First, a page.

Alice Jepkoech Yano, 53, has come a long way since January 1997 when she was listed among the Kanu activists who thanked President Daniel arap Moi for appointing Nicholas Biwott back to the cabinet.
Biwott, the political overlord of Elgeyo Marakwet — Yano’s county of birth — and power broker in Moi’s court known by the moniker Total Man, had been out of the cabinet since his ouster as energy minister in 1991 because of pressure from foreign donors.
Yano was admitted to the Roll of Advocates in 1995 yet, as indicated in her application, she was offering legal advice to the government-owned Kenya Industrial Estates in 1993, well before she had graduated. Such was her proximity to power that when she was selected in 2001 as one of the 15 members of the Constitution of Kenya Review Commission, no eyebrows were raised. Only Isaac Ruto — the then vocational training minister — made a disparaging remark about her in parliament to the effect that she could not represent Rift Valley Province in the review and was instead on the team “for gender”. In truth, Yano had been nominated alongside revered women’s leader Phoebe Asiyo to represent the giant Maendeleo Ya Wanawake Organisation.
Once on the review team, Yano quickly established her reputation as a divisive figure early in the constitution review process, leading a delegation of 10 members of the commission to secretly meet with Moi in a move that threatened to split the review team down the middle. Prof. Yash Pal Ghai, who had been named chairman of the CKRC, was negotiating to bring the parallel People’s Commission of Kenya, also known as the Ufungamano Initiative, into the same tent as the parliamentary process, raising fears that the ruling party would lose control of the constitutional review process. Ultimately, the two commissions were merged, bringing the total number of members to 27.
Ghai had held off taking his oath of office, unwittingly creating a power vacuum that would be exploited by Yano and other commissioners. Yano was picked as the chair of the finance and administration committee, which made two key decisions that would sully the commission’s public reputation. The first controversial decision was the purchase of 25 top-of-the-range Nissan Patrol vehicles for commissioners at a cost of KSh121.25 million.
The cost of the vehicles was slightly over a third of its KSh300 million annual budget, but the committee was not done yet. It also proposed a monthly salary of KSh3.5 million for each commissioner, and the purchase of a cellphone for each of them at Sh462,000, inclusive of connections. Although Ghai walked the commission back from the salary demands and cancelled the order for the vehicles once he had taken his oath of office and asserted his authority over the commission, the seeds of discord had already been sown.
Yano showed up at many CKRC public consultations and chaired meetings, but she was not always the face of consensus and collegiality within the commission. She was one of the 16 commissioners who disowned a draft report of the CKRC, and would be more overtly defiant when she, together with Abida Ali-Aroni (now Justice), Keriako Tobiko (now Environment Cabinet Secretary) and Mosonik arap Korir, absented themselves from the launch of the draft constitution prepared by the Commission.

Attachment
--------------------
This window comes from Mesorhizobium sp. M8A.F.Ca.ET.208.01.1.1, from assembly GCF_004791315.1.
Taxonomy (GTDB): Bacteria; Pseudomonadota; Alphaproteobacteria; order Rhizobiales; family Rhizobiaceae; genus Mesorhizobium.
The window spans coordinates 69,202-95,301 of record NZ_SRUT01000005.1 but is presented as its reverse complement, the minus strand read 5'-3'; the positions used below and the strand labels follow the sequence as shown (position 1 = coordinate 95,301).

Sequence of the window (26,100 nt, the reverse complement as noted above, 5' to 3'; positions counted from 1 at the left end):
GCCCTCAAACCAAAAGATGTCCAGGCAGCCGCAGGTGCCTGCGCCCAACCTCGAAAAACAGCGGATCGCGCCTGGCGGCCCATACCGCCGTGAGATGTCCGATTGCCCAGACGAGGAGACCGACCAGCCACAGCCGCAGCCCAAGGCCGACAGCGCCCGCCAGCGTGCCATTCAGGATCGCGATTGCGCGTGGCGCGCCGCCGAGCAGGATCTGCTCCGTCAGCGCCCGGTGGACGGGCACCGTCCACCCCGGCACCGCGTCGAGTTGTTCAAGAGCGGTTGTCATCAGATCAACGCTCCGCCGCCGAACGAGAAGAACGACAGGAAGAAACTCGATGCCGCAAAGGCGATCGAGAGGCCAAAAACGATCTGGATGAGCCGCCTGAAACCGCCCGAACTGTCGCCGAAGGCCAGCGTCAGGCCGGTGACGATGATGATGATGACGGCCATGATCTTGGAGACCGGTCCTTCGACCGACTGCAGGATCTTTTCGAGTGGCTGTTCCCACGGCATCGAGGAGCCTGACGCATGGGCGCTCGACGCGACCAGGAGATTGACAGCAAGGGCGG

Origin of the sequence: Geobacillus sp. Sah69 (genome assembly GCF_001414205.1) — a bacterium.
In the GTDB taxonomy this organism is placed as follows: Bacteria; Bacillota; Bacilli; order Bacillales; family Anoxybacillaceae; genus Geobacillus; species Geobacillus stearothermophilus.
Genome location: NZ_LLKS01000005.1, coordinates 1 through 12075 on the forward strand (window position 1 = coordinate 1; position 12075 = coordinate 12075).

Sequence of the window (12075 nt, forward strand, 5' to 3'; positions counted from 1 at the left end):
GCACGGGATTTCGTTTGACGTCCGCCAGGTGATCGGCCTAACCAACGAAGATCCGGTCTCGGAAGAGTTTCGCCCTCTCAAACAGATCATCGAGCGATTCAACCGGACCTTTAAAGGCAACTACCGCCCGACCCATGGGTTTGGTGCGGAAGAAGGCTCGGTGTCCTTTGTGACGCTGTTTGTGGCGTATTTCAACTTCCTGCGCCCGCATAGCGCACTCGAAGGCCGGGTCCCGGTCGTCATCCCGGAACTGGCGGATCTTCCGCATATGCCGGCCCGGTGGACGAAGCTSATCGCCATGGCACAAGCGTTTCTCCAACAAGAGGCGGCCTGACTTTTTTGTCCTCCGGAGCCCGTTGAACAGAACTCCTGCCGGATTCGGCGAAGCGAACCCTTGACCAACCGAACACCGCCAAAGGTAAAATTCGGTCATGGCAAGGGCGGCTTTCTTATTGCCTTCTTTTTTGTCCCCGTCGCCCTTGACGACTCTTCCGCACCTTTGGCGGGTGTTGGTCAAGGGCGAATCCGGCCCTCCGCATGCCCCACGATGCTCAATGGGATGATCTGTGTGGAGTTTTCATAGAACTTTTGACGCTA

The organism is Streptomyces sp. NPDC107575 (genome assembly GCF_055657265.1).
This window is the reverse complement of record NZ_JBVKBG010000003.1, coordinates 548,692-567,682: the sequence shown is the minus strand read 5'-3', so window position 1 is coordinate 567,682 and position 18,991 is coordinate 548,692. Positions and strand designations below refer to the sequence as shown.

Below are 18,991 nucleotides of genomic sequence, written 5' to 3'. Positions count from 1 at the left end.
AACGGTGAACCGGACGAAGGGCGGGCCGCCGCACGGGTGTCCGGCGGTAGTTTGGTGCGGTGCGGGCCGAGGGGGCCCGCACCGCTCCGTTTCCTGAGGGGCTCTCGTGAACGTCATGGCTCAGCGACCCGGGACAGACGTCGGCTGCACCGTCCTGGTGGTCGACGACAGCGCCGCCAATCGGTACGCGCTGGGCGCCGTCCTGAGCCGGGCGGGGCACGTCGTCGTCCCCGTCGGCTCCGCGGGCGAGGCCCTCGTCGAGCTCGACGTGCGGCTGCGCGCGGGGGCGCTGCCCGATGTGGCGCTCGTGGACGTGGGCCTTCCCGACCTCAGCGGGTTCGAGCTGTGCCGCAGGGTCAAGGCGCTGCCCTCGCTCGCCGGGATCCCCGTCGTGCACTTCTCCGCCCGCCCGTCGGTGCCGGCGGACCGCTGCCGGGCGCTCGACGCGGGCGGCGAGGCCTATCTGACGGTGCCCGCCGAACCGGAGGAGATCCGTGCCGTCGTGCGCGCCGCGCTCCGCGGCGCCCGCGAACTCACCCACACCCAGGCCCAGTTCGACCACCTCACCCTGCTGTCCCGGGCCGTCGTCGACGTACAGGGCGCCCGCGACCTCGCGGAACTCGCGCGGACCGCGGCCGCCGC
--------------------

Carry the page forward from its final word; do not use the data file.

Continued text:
Ghai did not mince his words at that launch, describing some of the commissioners as “some of the most despicable people” he had ever worked with.
After the 2002 election, Yano’s name was proposed for nomination to parliament, but the proposal was shot down. She was subsequently among eight finalists for the position of chairperson of the Interim Independent Electoral Commission. Yano served as County Attorney in Elgeyo Marakwet between 2013 and 2014 before resigning to go into private practice.
Reading from the sample writing Yano has submitted in applying for the positions of Chief Justice and Supreme Court judge, her legal practice has served underdogs deprived of jobs, freedoms and rights, and defended one parliamentary election petition. Before setting up her law practice in Kitengela, Kajiado County, Yano used to run her firm from the mezzanine floor of the KVDA Plaza in Eldoret. Two months into her occupancy, her landlord — the Kerio Valley Development Authority — stormed her premises and closed them down for five hours demanding KSh378,000 in rent arrears. Although Yano applied for an injunction against her landlord in 2002, a ruling would come nearly five years later. The courts have also found for Yano in her personal capacity on several occasions, the most significant ruling being the judgment that allowed her to repossess a five-acre plot of land from squatters and other trespassers in Eldoret municipality.
The website of the Elgeyo Marakwet branch of the Maendeleo Ya Wanawake Organisation lists Yano as its chair. MYWO is the oldest and largest non-profit voluntary women’s organisation working to improve the quality of life of rural communities in Kenya, particularly women and the youth.
Yano comes to the interview with a tacit regional claim to the Supreme Court seat previously occupied by Justice Philip Tunoi, who retired in 2016. A Kalenjin member of the Supreme Court would greatly mollify ethnic anxieties around how any 2022 presidential election petition would be decided, especially in a contest where Deputy President William is an important contender.
Yano graduated with a law degree from the University of Nairobi in 1993 and attended the Kenya School of Law for her postgraduate diploma in law 1994. She is currently studying for a master’s degree in business administration at the Africa Nazarene University.
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